MELBOURNE (Reuters) - Li Na’s memories of her previous Australian Open finals are not fond ones as she prepares for a third at Melbourne Park on Saturday against first-time finalist Dominika Cibulkova of Slovakia.
In 2011 against Kim Clijsters, she took the first set before the Belgian rallied to clinch her fourth, and final, grand slam title. Last year’s final was even worse for the Chinese.
She rolled her ankle twice, fell over and smacked her head so badly doctors had to administer a concussion test and then lost 4-6 6-4 6-3 to Victoria Azarenka.
“I really wish I can win the title,” Li said on Friday when asked about how much it would mean for her to win after two previous failures. “I (am) always looking forward to play back here.
“I think I’m ready.”
The 31-year-old Chinese, who became Asia’s first grand slam champion when she won the 2011 French Open title, was close to not making it to the final. She fought off a match point in the third round against Lucie Safarova before the fourth seed scraped to a 1-6 7-6 (2) 6-3 victory in two hours, 27 minutes.
Li said she had been had asked several pointed questions by coach Carlos Rodriguez about that performance, which had turned around her focus and propelled her into the final.
That third round match notwithstanding, Li has been rarely troubled in her path to the final though she has had one noticeable flaw - she has a tendency to take her foot off the gas when she has her opponent down for the kill.
In the semi-final against Canadian teenager Eugenie Bouchard she jumped out to a 5-0 lead then had to battle for the next four games as the 19-year-old sensed she could conjure a comeback to take a 2-0 lead in the second.
Li’s experience, however, then kicked in and she won six of the next eight games to advance to the final against the diminutive Cibulkova, whose aggressive play at Melbourne Park suggests she is unlikely to let such an opportunity go.
At 1.60-metres (5’3”), Cibulkova is one of the shortest players on the WTA Tour, but what she lacks in height the Slovak more than makes up with a strong physique that allows her to match the heaviest hitters of the game.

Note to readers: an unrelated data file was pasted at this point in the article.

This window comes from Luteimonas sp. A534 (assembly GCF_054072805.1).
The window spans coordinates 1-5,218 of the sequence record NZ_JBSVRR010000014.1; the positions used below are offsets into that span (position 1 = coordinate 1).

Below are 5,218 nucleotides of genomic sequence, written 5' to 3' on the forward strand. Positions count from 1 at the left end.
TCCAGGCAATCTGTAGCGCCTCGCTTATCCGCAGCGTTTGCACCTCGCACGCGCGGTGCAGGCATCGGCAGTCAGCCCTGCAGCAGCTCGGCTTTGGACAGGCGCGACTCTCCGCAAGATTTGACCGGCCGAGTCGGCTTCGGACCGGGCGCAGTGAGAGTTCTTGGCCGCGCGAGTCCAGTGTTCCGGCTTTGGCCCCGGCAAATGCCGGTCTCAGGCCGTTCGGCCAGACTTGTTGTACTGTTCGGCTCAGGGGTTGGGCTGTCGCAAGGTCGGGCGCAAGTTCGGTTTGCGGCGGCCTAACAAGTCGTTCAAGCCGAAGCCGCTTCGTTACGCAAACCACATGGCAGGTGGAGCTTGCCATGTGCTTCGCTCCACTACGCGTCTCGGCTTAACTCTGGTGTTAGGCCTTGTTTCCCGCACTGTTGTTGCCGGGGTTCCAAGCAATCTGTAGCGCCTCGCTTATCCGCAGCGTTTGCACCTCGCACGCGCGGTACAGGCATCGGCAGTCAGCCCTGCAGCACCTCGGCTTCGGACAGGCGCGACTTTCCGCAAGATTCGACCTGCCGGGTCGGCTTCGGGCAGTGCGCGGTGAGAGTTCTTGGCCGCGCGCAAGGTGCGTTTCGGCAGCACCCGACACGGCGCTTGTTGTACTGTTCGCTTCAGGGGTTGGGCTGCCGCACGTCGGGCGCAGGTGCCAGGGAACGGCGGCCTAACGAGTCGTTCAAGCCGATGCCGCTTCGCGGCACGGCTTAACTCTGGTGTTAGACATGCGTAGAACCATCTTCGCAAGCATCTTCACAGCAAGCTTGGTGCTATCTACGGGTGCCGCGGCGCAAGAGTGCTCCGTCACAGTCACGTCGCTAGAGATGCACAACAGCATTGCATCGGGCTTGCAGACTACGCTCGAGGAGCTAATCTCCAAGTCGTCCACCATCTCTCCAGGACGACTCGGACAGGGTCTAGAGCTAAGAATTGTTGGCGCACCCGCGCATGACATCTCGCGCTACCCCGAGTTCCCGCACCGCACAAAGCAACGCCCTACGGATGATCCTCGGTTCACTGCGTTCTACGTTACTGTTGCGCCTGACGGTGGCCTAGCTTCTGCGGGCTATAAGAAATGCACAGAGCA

Cibulkova was particularly impressive from the fourth round on at Melbourne Park, beating 2008 champion Maria Sharapova then destroying counter-punchers Simona Halep and Agnieszka Radwanska.
The 24-year-old was impressive attacking her opponents’ service game, especially on the second serve, and used her speed and footwork to run down potential winners or around short returns and hammer them back with a wicked forehand.
“It’s not about how tall are you. Even if you are tall, it doesn’t mean that you are 100 percent going to make it, you know,” she said when asked if her height was a disadvantage.
“It’s just you have to really want something and just believe in it. There is nothing more important than this.”
Cibulkova made her first grand slam semi-final at Roland Garros in 2009 and while she has been bothered by small injuries in the last few years, her inconsistency has been her biggest issue, which accounts for her inability to crack the top-10.
The 24-year-old has 21 career victories over players in the top-10, including two against top-five players at Melbourne Park in the last week, but was also defeated in the first round 10 times in 2013.
“This top-10 talk, I don’t want to talk about it anymore,” she snapped after her 6-1 6-2 demolition of fifth seed Radwanska in the semi-finals.
“So many years that everybody (has) kept telling me ‘you should be top 10; why (are) you not top-10?’ I’m just not.”
Should Cibulkova win the Daphne Akhurst Memorial Cup on Saturday, she would be the first Slovak to win a grand slam title and it would also be her first win against Li in their five career meetings.
“She has been in the finals of grand slam many times,” Cibulkova said. “She has already won a grand slam, so she know how it is.
It will be my first grand slam final (and) ... that’s something beautiful.
“It’s like a dream. So I will go just out there and play my best, try to do my best.”
Writing by Greg Stutchbury in Wellington; Editing by Patrick Johnston